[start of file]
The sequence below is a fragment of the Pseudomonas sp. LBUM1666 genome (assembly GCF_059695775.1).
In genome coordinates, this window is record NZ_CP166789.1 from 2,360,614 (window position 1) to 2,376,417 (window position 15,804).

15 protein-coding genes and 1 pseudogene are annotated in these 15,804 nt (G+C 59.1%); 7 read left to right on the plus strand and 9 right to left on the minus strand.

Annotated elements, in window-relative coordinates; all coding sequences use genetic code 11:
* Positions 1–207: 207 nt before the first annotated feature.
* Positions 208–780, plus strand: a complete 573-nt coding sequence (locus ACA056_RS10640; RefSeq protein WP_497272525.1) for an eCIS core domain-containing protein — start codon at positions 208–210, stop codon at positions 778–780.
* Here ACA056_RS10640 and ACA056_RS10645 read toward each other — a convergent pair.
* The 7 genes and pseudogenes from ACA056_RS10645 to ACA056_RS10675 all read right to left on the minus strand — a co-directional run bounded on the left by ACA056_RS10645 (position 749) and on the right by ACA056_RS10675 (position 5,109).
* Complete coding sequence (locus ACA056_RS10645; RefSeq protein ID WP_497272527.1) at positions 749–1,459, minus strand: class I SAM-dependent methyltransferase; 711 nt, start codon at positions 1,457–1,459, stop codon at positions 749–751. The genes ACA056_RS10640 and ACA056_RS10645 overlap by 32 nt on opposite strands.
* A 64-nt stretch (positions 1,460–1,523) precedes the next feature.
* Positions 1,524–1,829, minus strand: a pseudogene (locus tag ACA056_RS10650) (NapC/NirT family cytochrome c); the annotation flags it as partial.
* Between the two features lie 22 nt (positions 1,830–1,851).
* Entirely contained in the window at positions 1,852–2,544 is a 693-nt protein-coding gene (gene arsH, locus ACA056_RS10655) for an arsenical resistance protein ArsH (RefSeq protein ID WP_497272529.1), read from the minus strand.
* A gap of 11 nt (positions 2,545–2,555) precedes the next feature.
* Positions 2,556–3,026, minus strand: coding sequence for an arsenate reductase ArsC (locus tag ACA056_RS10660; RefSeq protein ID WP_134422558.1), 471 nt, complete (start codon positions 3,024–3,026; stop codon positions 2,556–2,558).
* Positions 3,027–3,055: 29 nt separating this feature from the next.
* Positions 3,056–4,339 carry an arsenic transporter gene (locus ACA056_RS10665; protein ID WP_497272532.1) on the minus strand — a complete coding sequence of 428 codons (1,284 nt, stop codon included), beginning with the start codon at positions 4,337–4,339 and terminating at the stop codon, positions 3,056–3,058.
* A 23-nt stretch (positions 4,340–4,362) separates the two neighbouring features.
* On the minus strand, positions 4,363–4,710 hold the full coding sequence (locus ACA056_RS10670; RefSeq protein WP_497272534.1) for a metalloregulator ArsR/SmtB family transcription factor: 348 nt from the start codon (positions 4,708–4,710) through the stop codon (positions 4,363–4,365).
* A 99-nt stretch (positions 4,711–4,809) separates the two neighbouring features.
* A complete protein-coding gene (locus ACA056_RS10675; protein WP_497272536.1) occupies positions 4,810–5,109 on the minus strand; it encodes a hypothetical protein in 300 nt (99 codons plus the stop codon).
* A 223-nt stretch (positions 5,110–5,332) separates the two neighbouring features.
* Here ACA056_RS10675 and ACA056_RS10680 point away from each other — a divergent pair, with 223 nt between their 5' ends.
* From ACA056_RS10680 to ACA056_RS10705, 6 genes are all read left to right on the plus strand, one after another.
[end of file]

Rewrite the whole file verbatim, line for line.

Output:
The sequence below is a fragment of the Pseudomonas sp. LBUM1666 genome (assembly GCF_059695775.1).
In genome coordinates, this window is record NZ_CP166789.1 from 2,360,614 (window position 1) to 2,376,417 (window position 15,804).

15 protein-coding genes and 1 pseudogene are annotated in these 15,804 nt (G+C 59.1%); 7 read left to right on the plus strand and 9 right to left on the minus strand.

Annotated elements, in window-relative coordinates; all coding sequences use genetic code 11:
* Positions 1–207: 207 nt before the first annotated feature.
* Positions 208–780, plus strand: a complete 573-nt coding sequence (locus ACA056_RS10640; RefSeq protein WP_497272525.1) for an eCIS core domain-containing protein — start codon at positions 208–210, stop codon at positions 778–780.
* Here ACA056_RS10640 and ACA056_RS10645 read toward each other — a convergent pair.
* The 7 genes and pseudogenes from ACA056_RS10645 to ACA056_RS10675 all read right to left on the minus strand — a co-directional run bounded on the left by ACA056_RS10645 (position 749) and on the right by ACA056_RS10675 (position 5,109).
* Complete coding sequence (locus ACA056_RS10645; RefSeq protein ID WP_497272527.1) at positions 749–1,459, minus strand: class I SAM-dependent methyltransferase; 711 nt, start codon at positions 1,457–1,459, stop codon at positions 749–751. The genes ACA056_RS10640 and ACA056_RS10645 overlap by 32 nt on opposite strands.
* A 64-nt stretch (positions 1,460–1,523) precedes the next feature.
* Positions 1,524–1,829, minus strand: a pseudogene (locus tag ACA056_RS10650) (NapC/NirT family cytochrome c); the annotation flags it as partial.
* Between the two features lie 22 nt (positions 1,830–1,851).
* Entirely contained in the window at positions 1,852–2,544 is a 693-nt protein-coding gene (gene arsH, locus ACA056_RS10655) for an arsenical resistance protein ArsH (RefSeq protein ID WP_497272529.1), read from the minus strand.
* A gap of 11 nt (positions 2,545–2,555) precedes the next feature.
* Positions 2,556–3,026, minus strand: coding sequence for an arsenate reductase ArsC (locus tag ACA056_RS10660; RefSeq protein ID WP_134422558.1), 471 nt, complete (start codon positions 3,024–3,026; stop codon positions 2,556–2,558).
* Positions 3,027–3,055: 29 nt separating this feature from the next.
* Positions 3,056–4,339 carry an arsenic transporter gene (locus ACA056_RS10665; protein ID WP_497272532.1) on the minus strand — a complete coding sequence of 428 codons (1,284 nt, stop codon included), beginning with the start codon at positions 4,337–4,339 and terminating at the stop codon, positions 3,056–3,058.
* A 23-nt stretch (positions 4,340–4,362) separates the two neighbouring features.
* On the minus strand, positions 4,363–4,710 hold the full coding sequence (locus ACA056_RS10670; RefSeq protein WP_497272534.1) for a metalloregulator ArsR/SmtB family transcription factor: 348 nt from the start codon (positions 4,708–4,710) through the stop codon (positions 4,363–4,365).
* A 99-nt stretch (positions 4,711–4,809) separates the two neighbouring features.
* A complete protein-coding gene (locus ACA056_RS10675; protein WP_497272536.1) occupies positions 4,810–5,109 on the minus strand; it encodes a hypothetical protein in 300 nt (99 codons plus the stop codon).
* A 223-nt stretch (positions 5,110–5,332) separates the two neighbouring features.
* Here ACA056_RS10675 and ACA056_RS10680 point away from each other — a divergent pair, with 223 nt between their 5' ends.
* From ACA056_RS10680 to ACA056_RS10705, 6 genes are all read left to right on the plus strand, one after another.